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1994 ARA News Bulletin

On The Prowl - News Bulletin Of Anti-Racist Action (Toronto)

Number Two - January/February/March 1994 [Part IV]

14) The Heritage Of The Front

A February 22, 1994 article in the Toronto Sun reported that Armand Siksna, a member of the Toronto-based neo-Nazi Nationalist Party (NP), and the first person ever charged under Canada's hate- crime laws (back in 1973), had recently joined the right-wing Reform Party.

This revelation, coupled with, for example, the November 1992 awarding of the ' Heritage Front Merit Award' to former Western Guard Party (WPG) leaders John Ross Taylor and Jacob Prins, for years of service, serves as a timely reminder that today's neo-Nazi organizations such as the HF didn't just suddenly appear out of thin air, but rather have grown out of the remmnants of previous hate groups.

A brief look back at the workings of racist groups of the 60s and 70s like the Nationalist Party and the Western Guard can make clear the heritage of the Front.

Many prominent members of the HF were members in good standing of either the Nationalist Party or its earlier incarnation, the Western Guard Party. Wolfgang Droege joined the WGP around 1974, and was arrested in 1975 for writing neo-nazi slogans around town, and for assaulting a Toronto Sun photographer. (He's also done time for possession of cocaine, and for his part in the attempted invasion and takeover of the island of Dominica.) As well, in the late 70s, he organized in Toronto for David Duke's Knights of the Ku Klux Klan. Front members Peter Mistrevski, Max French and Nicola Polinuk (ex-wife of Nationalist Party founder Don Andrews) were all active members of the NP.

The neo-Nazi Western Guard Party was born in 1972 out of the ashes of the Edmund Burke Society, an anti-communist "conservative organization" formed in 1967 by none other than Don Andrews and Paul Fromm. Led by Andrews, and later, John Ross Taylor, the WG's Manifesto declared the Party to be "dedicated to preserve and promote the basic social and spiritual values of the White People", and further stated that "we fight for our Christian moral values, our European Racial heritage and the spiritual and cultural rebirth of our people".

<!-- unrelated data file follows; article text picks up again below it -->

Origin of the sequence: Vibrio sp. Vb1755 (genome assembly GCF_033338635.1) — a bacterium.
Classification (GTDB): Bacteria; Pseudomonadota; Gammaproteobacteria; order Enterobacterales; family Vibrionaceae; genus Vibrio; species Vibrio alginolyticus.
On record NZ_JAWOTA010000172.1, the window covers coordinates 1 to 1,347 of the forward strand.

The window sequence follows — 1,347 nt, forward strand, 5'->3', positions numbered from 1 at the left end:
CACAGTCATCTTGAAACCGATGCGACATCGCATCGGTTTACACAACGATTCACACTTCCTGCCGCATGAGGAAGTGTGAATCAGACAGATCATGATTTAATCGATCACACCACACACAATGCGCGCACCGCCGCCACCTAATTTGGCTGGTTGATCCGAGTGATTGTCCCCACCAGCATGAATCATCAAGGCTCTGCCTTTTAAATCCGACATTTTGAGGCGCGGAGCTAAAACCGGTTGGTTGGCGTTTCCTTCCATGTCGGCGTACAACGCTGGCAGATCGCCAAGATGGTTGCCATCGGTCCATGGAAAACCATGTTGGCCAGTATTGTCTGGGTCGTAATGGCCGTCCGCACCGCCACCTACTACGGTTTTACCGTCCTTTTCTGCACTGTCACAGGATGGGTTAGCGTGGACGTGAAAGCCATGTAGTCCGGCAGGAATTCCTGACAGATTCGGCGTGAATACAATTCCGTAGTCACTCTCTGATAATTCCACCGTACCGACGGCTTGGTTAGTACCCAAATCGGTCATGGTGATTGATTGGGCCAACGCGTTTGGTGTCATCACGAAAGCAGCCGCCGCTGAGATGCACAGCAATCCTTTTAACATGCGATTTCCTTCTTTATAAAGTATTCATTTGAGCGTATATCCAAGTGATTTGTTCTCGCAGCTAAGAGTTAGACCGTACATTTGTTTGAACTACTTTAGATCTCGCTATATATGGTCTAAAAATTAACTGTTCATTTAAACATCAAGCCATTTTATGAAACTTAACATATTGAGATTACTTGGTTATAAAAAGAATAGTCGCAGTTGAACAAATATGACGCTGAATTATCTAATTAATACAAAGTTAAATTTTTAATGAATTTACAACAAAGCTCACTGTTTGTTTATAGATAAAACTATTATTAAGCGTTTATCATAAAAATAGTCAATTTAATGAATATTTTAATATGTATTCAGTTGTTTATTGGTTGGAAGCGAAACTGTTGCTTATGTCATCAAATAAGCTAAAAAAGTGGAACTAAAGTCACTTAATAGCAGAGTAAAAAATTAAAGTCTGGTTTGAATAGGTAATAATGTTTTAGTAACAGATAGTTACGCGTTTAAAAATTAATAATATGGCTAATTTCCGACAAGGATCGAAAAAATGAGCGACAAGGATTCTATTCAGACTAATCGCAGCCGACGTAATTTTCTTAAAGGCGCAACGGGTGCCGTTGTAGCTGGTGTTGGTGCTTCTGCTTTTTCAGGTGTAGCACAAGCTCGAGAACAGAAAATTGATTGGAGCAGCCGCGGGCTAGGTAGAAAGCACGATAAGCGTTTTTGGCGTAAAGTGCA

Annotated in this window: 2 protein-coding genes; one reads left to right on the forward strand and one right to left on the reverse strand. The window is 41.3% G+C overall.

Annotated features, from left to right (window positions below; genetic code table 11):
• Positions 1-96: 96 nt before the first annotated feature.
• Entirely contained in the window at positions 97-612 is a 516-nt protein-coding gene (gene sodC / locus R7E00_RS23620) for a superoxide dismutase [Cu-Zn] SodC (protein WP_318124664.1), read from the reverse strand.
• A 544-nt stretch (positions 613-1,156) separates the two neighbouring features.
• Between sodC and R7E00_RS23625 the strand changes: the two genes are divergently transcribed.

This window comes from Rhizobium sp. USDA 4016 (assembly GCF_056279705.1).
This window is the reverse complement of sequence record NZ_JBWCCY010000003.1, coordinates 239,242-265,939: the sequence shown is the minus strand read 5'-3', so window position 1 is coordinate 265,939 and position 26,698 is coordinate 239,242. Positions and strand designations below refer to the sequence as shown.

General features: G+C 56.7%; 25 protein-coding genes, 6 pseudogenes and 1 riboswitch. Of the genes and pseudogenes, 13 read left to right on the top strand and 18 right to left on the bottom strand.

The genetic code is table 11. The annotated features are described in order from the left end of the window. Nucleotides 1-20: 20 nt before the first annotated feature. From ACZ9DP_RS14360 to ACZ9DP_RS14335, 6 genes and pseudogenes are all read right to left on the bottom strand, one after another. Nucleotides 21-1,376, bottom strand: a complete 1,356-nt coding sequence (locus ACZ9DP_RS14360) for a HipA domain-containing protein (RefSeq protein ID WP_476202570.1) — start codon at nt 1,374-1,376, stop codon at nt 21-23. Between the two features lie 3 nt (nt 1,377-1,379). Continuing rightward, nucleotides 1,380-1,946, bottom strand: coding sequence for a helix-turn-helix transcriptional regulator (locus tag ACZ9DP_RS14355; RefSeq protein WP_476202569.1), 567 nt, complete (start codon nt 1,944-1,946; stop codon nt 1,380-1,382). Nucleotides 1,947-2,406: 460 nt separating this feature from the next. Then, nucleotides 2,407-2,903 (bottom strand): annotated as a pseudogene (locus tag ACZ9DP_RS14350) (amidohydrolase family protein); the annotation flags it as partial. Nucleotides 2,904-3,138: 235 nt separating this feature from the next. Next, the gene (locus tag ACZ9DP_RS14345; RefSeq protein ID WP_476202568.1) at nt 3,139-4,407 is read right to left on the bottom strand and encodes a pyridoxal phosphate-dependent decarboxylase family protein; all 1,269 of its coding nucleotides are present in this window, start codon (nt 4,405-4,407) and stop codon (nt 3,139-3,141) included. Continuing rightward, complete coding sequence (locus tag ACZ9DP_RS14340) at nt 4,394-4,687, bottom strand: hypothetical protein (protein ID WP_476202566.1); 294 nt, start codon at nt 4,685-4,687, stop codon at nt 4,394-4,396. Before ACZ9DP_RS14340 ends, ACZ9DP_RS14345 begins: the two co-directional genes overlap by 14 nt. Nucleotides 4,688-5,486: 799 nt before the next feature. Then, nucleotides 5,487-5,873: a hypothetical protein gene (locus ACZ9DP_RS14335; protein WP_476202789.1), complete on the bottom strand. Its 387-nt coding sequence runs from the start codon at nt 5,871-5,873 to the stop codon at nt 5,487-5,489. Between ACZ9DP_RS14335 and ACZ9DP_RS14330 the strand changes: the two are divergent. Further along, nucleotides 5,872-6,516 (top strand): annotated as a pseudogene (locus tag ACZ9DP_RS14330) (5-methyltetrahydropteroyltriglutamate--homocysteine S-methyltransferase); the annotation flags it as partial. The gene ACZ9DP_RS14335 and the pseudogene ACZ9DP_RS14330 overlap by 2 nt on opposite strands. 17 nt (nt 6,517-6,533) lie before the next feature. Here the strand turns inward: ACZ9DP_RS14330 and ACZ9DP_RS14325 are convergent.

The WGP had several fronts; it published a magazine entitled Straight Talk, and established a white-power telephone hotline. Its members maced a meeting of African students at the University of Toronto in 1974, attacked a Black band taping a show at CITY-TV in the same year, and vandalized numerous synagogues.

As well, Taylor, Andrews and Siksna, among others, ran for political office - Andrews ran for Mayor of Toronto several times, and the others generally ran for the position of alderman - generally coming in dead last.

In 1976, Andrews and another WGP members were arrested for plotting to launch a bomb attack on a visiting Israeli soccer Team at Varsity Stadium. With Andrews in prison, John Ross Taylor, a confirmed fascist since the 1930s, took control of the WGP. Taylor renamed the organization the Western Guard Universal, and stated that its aim was to fight "Jewish-Freemasonic-Communist world- destroyers everywhere."

In June of 1979, Taylor was ordered by a Canadian Human Rights Commission Tribunal to stop broadcasting white-power telephone messages. A perusal of type-written copies of some of these messages reveals them to have been along the lines of today's HF hateline drivel - attacking "commies and race-traitors" and blaming multi-culturalism and Jews for the bulk of the world's problems.

The messages didn't stop and Taylor spent 243 days in jail. At this point the WGP basically fell apart, as many of its members left to join Droege's Canadian Knights of the Ku Klux Klan, which he had begun to organize in 1976, or Don Andrew's newly formed organization - the Nationalist Party - which he had formed upon his release from prison in 1977.